Friends and Enemies
The Past, Present and Future of the Communist Party of China
About This Book
'Not a line is wasted in this book. It is packed with details and sweeping explanations of historical periods and current circumstances. The book is a treasure trove for all those dealing with China. The insights Brown has accumulated during his long engagement with the country are invaluable and set the book aside from loudly advertised books on China—books that are also designed for the general reader but likely to showcase all that has gone wrong, pointing the finger at the bad guys in the Communist Party without attempting to understand policy decisions. The book should be on the shelves of all those who engage with China professionally, and of all who take a private interest in the country.' —Oliver Hensengerth, University of Southampton, in ‘International Affairs’
‘Highly accessible and stimulating and an excellent introduction to one of the great forces of the 20th and 21st centuries.’ —Michael Rank, ‘Asian Affairs’
‘“Friends and Enemies” is an intelligent and accessible history of the Party. Brown condenses almost ninety years of CCP history (till 2008) into the first hundred pages. [It] is a useful complement to more detailed, technical sources […] The book would make excellent reading for students, and I recommend it to anyone with an interest in modern China who is not already a master of the twists and turns of twentieth-century Chinese politics.’ —Mireille Mazard, ‘The Newsletter’, International Institute for Asian Studies
‘Friends and Enemies’ delivers a lucid and provocative history of one of the world’s largest and most successful political organizations, the Chinese Communist Party (CCP). Grounding his account in the origins of the CCP, Brown charts its early struggles and the emergence of the leadership of Mao Zedong in the 1930s, before unravelling the role of the Party during the Second World War and the vicious internecine struggle that culminated in the CCP’s ascent to power in 1949.
The narrative tackles the successes and failures of the CCP in the post-war era, analysing this chequered period with a close eye to the internal machinations of the Party, and then boldly considers the prospects of the CCP in the future. Brown produces a forthright analysis of where the Party stands in the 21st century, and assesses its three greatest challenges – energy, the environment and the economy – before culminating in a discussion of the potential for democratic reform and the risks the Party faces while it attempts to become a modern party in charge of a globally important economy.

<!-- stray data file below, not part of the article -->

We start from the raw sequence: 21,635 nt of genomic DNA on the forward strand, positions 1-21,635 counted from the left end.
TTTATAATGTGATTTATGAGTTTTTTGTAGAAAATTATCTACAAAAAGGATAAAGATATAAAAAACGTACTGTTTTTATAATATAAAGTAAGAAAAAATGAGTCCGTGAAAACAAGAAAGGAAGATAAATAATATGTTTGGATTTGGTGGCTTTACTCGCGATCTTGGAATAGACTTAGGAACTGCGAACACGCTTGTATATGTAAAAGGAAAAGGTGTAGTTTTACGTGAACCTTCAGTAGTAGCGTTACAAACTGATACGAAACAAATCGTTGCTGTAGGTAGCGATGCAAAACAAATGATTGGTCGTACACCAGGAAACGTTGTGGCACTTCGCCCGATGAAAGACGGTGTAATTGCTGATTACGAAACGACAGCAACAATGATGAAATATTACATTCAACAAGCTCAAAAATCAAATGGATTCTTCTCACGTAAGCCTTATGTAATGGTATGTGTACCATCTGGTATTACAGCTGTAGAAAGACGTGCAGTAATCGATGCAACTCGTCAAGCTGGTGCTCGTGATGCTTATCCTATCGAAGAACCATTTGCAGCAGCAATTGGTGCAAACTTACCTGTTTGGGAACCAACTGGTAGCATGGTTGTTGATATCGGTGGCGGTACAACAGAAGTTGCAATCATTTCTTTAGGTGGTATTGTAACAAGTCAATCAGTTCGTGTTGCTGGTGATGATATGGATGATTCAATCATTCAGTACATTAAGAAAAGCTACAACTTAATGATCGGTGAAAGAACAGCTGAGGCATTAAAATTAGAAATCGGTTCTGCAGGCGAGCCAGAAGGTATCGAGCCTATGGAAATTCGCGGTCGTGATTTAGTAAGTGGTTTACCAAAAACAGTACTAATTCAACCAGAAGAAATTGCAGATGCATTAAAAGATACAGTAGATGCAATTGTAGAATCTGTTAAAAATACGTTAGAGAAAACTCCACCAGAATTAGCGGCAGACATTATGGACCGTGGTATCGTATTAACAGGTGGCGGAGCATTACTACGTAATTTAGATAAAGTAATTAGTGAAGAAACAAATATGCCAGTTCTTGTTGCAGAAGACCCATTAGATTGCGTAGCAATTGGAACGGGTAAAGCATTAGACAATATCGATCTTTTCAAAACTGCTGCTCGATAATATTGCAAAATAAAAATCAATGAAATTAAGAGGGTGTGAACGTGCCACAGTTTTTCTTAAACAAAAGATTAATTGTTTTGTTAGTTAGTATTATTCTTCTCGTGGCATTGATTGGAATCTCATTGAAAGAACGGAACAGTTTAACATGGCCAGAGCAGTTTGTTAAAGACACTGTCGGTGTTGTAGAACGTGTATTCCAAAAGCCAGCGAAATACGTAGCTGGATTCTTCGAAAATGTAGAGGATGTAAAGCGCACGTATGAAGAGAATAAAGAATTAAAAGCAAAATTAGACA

‘Friends and Enemies’ is based on a combination of research and Brown’s own experiences as a business person and diplomat in China, where he lived for seven years. It has also benefited from the input of analysts of the Party from the UK and US, and from talks with Party officials at senior and working level in China.
Kerry Brown is Senior Fellow on the Asia Programme, Chatham House; Associate of the China Policy Institute, Nottingham University; and was a Visiting Fellow, East Asia Studies Centre, London School of Economics. He is a fellow of the Royal Society of Arts. His publications include ‘Struggling Giant’ (Anthem Press, 2007) and ‘The Rise of the Dragon’ (Chandos, 2008).
Table of Contents
Introduction; Chapter One: A Disease of the Heart: The Rise to Power of the CCP; Chapter Two: Revolutionary Administrator: The Party in Power; Chapter Three: The Party in the Reform Era; Chapter Four: The Chinese Communist Party from 1992 to 2008; Chapter Five: The Challenges Facing China and What they mean for the CCP; Chapter Six: The Chinese Communist Party as it moves into the 21st Century; Conclusion: Gambling with the Devil: Why the Fate of the CCP Matters to Us All